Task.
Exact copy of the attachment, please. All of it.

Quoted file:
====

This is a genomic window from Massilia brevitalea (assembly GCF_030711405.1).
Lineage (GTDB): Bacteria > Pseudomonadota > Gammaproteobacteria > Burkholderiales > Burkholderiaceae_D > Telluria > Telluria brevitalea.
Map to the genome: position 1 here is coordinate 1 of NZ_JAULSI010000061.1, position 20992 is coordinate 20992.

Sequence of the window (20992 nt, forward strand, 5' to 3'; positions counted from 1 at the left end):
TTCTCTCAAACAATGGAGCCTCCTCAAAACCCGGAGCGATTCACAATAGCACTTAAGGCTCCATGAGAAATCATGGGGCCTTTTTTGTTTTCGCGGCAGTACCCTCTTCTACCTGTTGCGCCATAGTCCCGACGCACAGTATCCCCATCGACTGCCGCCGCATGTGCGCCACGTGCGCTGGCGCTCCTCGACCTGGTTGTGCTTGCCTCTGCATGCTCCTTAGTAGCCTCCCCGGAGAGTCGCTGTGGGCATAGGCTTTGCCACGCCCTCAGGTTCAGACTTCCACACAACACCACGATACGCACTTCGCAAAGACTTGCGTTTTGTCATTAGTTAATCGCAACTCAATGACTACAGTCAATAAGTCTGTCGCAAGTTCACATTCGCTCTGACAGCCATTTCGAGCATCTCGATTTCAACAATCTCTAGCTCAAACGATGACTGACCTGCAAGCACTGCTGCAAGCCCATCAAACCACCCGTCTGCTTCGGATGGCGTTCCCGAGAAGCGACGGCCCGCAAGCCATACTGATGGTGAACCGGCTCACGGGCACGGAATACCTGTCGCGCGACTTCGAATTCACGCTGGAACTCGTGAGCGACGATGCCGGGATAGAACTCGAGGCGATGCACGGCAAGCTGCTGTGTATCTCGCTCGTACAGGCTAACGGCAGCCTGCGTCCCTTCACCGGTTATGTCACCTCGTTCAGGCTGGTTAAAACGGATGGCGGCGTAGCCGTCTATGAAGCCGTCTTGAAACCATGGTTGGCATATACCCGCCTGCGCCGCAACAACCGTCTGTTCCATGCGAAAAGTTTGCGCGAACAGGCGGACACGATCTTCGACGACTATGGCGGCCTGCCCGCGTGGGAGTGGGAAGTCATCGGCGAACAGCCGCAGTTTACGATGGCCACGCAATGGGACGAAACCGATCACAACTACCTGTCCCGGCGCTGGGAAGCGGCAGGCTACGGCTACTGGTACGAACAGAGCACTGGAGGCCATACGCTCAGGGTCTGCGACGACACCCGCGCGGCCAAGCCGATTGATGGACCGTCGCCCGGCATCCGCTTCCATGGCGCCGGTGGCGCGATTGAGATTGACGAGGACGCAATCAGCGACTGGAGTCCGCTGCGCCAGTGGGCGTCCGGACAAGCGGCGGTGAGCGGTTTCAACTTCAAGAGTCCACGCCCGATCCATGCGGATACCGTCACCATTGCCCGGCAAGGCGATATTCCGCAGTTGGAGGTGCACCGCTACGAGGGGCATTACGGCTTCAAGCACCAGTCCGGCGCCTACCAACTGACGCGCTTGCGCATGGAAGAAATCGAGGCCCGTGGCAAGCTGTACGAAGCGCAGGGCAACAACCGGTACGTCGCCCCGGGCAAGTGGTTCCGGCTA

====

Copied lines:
This is a genomic window from Massilia brevitalea (assembly GCF_030711405.1).
Lineage (GTDB): Bacteria > Pseudomonadota > Gammaproteobacteria > Burkholderiales > Burkholderiaceae_D > Telluria > Telluria brevitalea.
Map to the genome: position 1 here is coordinate 1 of NZ_JAULSI010000061.1, position 20992 is coordinate 20992.

Sequence of the window (20992 nt, forward strand, 5' to 3'; positions counted from 1 at the left end):
TTCTCTCAAACAATGGAGCCTCCTCAAAACCCGGAGCGATTCACAATAGCACTTAAGGCTCCATGAGAAATCATGGGGCCTTTTTTGTTTTCGCGGCAGTACCCTCTTCTACCTGTTGCGCCATAGTCCCGACGCACAGTATCCCCATCGACTGCCGCCGCATGTGCGCCACGTGCGCTGGCGCTCCTCGACCTGGTTGTGCTTGCCTCTGCATGCTCCTTAGTAGCCTCCCCGGAGAGTCGCTGTGGGCATAGGCTTTGCCACGCCCTCAGGTTCAGACTTCCACACAACACCACGATACGCACTTCGCAAAGACTTGCGTTTTGTCATTAGTTAATCGCAACTCAATGACTACAGTCAATAAGTCTGTCGCAAGTTCACATTCGCTCTGACAGCCATTTCGAGCATCTCGATTTCAACAATCTCTAGCTCAAACGATGACTGACCTGCAAGCACTGCTGCAAGCCCATCAAACCACCCGTCTGCTTCGGATGGCGTTCCCGAGAAGCGACGGCCCGCAAGCCATACTGATGGTGAACCGGCTCACGGGCACGGAATACCTGTCGCGCGACTTCGAATTCACGCTGGAACTCGTGAGCGACGATGCCGGGATAGAACTCGAGGCGATGCACGGCAAGCTGCTGTGTATCTCGCTCGTACAGGCTAACGGCAGCCTGCGTCCCTTCACCGGTTATGTCACCTCGTTCAGGCTGGTTAAAACGGATGGCGGCGTAGCCGTCTATGAAGCCGTCTTGAAACCATGGTTGGCATATACCCGCCTGCGCCGCAACAACCGTCTGTTCCATGCGAAAAGTTTGCGCGAACAGGCGGACACGATCTTCGACGACTATGGCGGCCTGCCCGCGTGGGAGTGGGAAGTCATCGGCGAACAGCCGCAGTTTACGATGGCCACGCAATGGGACGAAACCGATCACAACTACCTGTCCCGGCGCTGGGAAGCGGCAGGCTACGGCTACTGGTACGAACAGAGCACTGGAGGCCATACGCTCAGGGTCTGCGACGACACCCGCGCGGCCAAGCCGATTGATGGACCGTCGCCCGGCATCCGCTTCCATGGCGCCGGTGGCGCGATTGAGATTGACGAGGACGCAATCAGCGACTGGAGTCCGCTGCGCCAGTGGGCGTCCGGACAAGCGGCGGTGAGCGGTTTCAACTTCAAGAGTCCACGCCCGATCCATGCGGATACCGTCACCATTGCCCGGCAAGGCGATATTCCGCAGTTGGAGGTGCACCGCTACGAGGGGCATTACGGCTTCAAGCACCAGTCCGGCGCCTACCAACTGACGCGCTTGCGCATGGAAGAAATCGAGGCCCGTGGCAAGCTGTACGAAGCGCAGGGCAACAACCGGTACGTCGCCCCGGGCAAGTGGTTCCGGCTA